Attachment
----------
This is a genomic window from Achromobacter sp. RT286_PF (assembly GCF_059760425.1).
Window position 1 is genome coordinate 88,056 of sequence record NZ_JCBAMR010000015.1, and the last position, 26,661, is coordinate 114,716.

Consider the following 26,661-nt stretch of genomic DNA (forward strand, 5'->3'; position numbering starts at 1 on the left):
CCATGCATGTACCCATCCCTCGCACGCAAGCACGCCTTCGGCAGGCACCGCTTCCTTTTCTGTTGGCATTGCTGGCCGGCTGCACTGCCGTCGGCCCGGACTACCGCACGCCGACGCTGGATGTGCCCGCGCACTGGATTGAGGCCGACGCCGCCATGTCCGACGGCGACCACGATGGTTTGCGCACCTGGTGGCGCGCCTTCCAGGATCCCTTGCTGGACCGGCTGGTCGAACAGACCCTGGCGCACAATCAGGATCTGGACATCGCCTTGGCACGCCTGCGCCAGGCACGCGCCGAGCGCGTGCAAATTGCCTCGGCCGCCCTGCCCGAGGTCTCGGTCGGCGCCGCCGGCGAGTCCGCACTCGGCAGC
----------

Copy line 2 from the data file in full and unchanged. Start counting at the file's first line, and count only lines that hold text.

Window position 1 is genome coordinate 88,056 of sequence record NZ_JCBAMR010000015.1, and the last position, 26,661, is coordinate 114,716.